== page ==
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Anti-Flag Pat Thetic
Music

Never Say Quit

Despite being funny guys, Anti-Flag’s outspoken views mean the punk band are often seen as “political robots”, drummer Pat Thetic tells Daniel Cribb.

Anti-Flag have always fought strong for human rights, peace and justice, and with the arrival of their latest studio recording, The General Strike, they have nine albums to prove it. The left-wing American rockers are one of the few punk bands who practice what they preach and give a damn about the issues surrounding their country and the world. When the Occupy movement took over the US, Anti-Flag were in the thick of the crowd with acoustic guitars, rallying for change. In December last year, Indonesian police arrested fans at a local punk rock show and shaved off their mohawks, changed their clothes and forced them to pray. The next month Anti-Flag flew over to Southeast Asia for a run of shows. With occurrences like this happening all over the world on a daily basis, Anti-Flag are never short of subject matter.

“Watching the news and watching what is going on around the world is very interesting to us. We always feel as though there’s a point of view that’s not being talked about in the media, so we are always looking for those things and want to bring those up so they are put into the dialogue. We’re firm believers that the more ideas that are in the discussion, the better off we all will be,” Pat Thetic explains.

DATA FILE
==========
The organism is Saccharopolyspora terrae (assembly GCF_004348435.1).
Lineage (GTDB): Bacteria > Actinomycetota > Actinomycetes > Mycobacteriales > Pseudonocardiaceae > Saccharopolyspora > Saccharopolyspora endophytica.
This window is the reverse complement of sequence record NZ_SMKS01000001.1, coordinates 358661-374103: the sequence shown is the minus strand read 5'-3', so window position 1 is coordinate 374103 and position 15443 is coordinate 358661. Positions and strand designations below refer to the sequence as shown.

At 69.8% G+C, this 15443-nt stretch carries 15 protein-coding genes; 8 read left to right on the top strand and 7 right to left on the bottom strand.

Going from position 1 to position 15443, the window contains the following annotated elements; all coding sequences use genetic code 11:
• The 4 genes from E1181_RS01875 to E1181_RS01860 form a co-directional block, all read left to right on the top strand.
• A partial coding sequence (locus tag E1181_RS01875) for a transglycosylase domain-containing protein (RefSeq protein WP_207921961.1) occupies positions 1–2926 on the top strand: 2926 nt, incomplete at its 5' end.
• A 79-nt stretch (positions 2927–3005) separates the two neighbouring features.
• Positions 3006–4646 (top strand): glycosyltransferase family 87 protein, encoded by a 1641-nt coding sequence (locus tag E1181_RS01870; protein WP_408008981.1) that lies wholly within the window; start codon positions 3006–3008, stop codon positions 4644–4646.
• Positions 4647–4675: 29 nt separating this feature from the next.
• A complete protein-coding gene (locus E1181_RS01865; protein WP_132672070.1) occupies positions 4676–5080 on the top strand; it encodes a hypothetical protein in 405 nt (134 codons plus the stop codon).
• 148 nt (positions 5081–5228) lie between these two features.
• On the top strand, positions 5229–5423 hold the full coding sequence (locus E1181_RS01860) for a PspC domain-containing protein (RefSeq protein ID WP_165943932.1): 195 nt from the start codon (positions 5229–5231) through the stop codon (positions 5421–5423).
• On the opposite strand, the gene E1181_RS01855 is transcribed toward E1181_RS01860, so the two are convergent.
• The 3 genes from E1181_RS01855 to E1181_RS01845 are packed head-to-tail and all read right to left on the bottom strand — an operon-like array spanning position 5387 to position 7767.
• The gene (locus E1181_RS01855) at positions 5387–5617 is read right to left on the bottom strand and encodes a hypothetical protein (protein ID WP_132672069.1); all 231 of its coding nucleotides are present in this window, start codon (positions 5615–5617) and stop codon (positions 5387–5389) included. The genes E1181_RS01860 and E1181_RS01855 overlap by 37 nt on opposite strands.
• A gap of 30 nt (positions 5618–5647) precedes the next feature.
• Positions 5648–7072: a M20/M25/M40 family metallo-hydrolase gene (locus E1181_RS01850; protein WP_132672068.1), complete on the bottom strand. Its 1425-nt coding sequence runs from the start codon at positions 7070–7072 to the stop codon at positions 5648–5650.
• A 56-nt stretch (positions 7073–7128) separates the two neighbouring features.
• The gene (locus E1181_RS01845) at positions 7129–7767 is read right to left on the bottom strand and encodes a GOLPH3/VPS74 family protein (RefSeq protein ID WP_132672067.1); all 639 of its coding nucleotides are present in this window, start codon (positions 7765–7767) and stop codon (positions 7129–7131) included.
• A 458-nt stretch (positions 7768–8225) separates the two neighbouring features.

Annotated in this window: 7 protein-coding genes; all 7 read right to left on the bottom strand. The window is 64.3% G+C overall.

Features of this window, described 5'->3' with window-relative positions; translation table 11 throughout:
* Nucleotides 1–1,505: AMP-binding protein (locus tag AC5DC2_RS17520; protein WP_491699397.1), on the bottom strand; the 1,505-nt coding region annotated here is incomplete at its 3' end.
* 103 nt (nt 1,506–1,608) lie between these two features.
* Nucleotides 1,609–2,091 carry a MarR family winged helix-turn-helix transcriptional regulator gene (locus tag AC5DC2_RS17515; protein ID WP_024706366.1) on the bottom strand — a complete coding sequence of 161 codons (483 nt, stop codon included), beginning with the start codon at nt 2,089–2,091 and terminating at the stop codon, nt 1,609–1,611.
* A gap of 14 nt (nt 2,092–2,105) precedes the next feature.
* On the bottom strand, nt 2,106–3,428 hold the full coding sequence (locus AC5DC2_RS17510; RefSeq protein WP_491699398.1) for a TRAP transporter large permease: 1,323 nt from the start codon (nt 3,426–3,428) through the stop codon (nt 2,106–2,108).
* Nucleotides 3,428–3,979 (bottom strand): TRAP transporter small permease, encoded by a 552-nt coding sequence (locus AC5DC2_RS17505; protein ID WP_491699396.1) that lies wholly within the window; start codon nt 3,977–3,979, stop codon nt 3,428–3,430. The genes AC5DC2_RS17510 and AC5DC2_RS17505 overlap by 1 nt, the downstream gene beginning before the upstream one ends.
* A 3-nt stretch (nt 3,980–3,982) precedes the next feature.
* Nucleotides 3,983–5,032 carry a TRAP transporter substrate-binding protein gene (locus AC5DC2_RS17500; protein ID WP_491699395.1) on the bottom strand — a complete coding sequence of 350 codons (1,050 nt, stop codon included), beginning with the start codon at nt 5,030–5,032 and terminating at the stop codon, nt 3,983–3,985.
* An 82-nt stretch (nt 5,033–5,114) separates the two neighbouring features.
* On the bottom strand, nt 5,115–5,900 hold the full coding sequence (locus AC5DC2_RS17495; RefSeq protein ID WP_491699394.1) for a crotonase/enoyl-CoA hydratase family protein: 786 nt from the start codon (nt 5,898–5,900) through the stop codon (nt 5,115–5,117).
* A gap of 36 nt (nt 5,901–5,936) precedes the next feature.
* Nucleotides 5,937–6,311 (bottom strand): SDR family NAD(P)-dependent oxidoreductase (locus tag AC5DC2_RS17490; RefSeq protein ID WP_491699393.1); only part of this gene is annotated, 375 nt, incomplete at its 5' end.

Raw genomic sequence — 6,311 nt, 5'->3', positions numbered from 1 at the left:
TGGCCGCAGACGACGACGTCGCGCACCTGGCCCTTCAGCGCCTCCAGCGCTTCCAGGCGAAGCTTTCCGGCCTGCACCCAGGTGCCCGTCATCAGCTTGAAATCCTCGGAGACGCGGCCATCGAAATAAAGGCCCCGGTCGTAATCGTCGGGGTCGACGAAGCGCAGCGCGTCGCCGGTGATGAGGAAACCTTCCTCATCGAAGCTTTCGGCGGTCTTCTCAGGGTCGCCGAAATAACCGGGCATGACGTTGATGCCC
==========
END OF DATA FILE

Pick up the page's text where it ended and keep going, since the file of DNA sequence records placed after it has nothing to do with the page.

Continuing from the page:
Like a parent struggling to keep up to date with the slang used by their children, Anti-Flag sometimes find it somewhat of a challenge to express their views through recordings in a timely fashion. “There’s a song on the new record where we reference the PS4 – as in PlayStation 4 – and I heard the other day that they’re calling it something else and we’re like ‘Argh, fuck!’,” he laughs. “When you write music, or create anything, you never know if it’s going to take too long to come out. Today in 2012 there’s significantly less lag time between creating something and having people hear it.”

To combat the issue of time, Anti-Flag built a studio in Pittsburgh with the money they made from dissolving their deal with major label RCA, enabling them the luxury of being able to record whenever they want or need to. “This is the second record we’ve done in our own studio and I think it’s important to make it clear that when we say, ‘We have our own recording studio’, it means it’s not a posh wooden studio with leather couches. It is a cinderblock room with recording gear in it and dumpster-dive carpet on the walls. We have a recording studio in the sense that we don’t need to go and beg anybody to give us money to go into somebody else’s studio. We can create our own music when we want and say exactly what we want, when we want. That is the important thing about us having our own recording studio,” Thetic explains.

Despite appearances, the drummer says Anti-Flag indulge in as much horseplay as any other band. “One of the things that we’ve learnt over the years is that Anti-Flag cannot have a sense of humour – even though we’re all very funny people. When we say something and try to be funny, people don’t see it as funny, they think that we are being serious… It’s very difficult for people to see us more than just political robots sometimes. For me, the messages and the things we are talking about, I’m willing to sacrifice a little bit of people thinking I’m a happy guy and wanting to have a beer with me for them to listen to the message.”

Daniel Cribb

Drum (May 29, 2012) Inpress (May 23, 2012) Time Off (May 23, 2012)

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